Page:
One of the ways to solve the problem is super-resolution methods that aim at producing a detailed and spatial resolution-enhanced image from one or more low-resolution images [17]. The super-resolution methods using multiple and single images have been called multi-frame and single-frame super-resolution methods, respectively [18]. The former reconstructs spatial resolution from multiple images based on sub-pixel shifts or different parameter information, while the latter learns the relationship between low-resolution and high-resolution images using machine learning and conducts the reconstruction [17].
Super-resolution convolutional neural network (SRCNN) [19] is one of the single-frame methods. In the SRCNN, a deep convolutional neural network is used to describe the relation between low-resolution and high-resolution images. The input of the neural network is a low-resolution image, whereas the output is the high-resolution image. According to Dong et al. [19], SRCNN produced better performance than state-of-the-art methods such as the sparse coding method [20], neighbor and linear embedding method [21], sparse coding using the K-SVD method [22,23], and the anchored neighborhood regression method [24].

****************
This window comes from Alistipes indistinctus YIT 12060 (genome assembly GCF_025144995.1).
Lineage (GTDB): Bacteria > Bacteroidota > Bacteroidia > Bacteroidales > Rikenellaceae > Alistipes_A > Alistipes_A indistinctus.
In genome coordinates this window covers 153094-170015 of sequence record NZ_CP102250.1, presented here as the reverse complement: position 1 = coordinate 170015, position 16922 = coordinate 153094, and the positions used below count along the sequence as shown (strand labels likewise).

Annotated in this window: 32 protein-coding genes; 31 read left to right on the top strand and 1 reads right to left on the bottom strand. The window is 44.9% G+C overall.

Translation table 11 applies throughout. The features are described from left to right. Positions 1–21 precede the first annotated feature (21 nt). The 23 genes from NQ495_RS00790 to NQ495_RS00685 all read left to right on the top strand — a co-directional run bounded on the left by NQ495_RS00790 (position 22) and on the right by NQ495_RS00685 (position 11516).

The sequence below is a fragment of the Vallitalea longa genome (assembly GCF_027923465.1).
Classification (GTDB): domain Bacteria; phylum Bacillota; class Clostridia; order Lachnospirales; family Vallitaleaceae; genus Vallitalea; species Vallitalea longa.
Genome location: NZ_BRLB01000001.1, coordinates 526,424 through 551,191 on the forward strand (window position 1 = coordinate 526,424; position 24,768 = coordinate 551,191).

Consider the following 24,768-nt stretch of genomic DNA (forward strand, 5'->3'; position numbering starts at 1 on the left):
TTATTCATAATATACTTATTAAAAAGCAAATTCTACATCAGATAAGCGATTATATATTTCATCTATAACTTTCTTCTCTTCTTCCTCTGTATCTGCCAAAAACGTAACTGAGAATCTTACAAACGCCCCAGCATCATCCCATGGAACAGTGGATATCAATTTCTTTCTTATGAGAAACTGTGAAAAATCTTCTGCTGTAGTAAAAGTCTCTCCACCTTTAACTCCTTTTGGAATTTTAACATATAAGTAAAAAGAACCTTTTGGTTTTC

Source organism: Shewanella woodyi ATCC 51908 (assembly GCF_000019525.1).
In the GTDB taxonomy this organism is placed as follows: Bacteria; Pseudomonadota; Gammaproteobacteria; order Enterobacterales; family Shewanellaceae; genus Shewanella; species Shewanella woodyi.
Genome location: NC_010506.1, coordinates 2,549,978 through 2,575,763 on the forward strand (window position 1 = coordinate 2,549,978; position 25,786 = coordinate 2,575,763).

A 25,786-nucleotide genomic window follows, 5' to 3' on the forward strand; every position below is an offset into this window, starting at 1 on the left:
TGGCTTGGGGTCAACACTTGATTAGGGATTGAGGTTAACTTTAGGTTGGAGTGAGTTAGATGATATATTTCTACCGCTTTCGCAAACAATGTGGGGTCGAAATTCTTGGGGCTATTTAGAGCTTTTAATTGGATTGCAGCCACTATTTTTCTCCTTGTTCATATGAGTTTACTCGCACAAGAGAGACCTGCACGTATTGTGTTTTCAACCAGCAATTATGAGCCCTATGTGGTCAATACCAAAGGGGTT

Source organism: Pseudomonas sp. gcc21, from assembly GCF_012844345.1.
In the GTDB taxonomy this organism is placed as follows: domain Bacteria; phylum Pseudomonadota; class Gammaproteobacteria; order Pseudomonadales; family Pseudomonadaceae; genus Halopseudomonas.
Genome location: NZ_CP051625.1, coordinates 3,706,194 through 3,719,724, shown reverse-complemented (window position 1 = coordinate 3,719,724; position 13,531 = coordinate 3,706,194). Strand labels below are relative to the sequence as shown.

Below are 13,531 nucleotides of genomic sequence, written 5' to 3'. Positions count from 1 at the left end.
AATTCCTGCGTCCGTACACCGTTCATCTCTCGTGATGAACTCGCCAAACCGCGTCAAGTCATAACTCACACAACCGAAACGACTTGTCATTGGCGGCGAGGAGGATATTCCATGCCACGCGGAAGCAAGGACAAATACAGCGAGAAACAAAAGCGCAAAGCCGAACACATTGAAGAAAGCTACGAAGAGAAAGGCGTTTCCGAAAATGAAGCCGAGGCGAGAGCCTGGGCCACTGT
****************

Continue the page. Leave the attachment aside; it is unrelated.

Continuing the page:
In agriculture, several studies utilizing super-resolution methods have been conducted to date. Haris et al. [25] investigated the improvement of 3D reconstruction from RGB images taken by UAVs using super-resolution methods. According to their results, measurement errors of width and height of target objects were minimized by super-resolution methods. This results indicated that the application of super-resolution methods improve measurements of crop parameters, such as plant height and leaf area index, using UAVs. Kasturiwala and Aladhake [26] investigated resolution enhancements of infected leaf images. They demonstrated that super-resolution methods improved the fineness of leaf appearances qualitatively and quantitatively. Although these previous studies have demonstrated the potential of super-resolution methods for agricultural purposes, its effectiveness for solving practical problems in agriculture was not evaluated.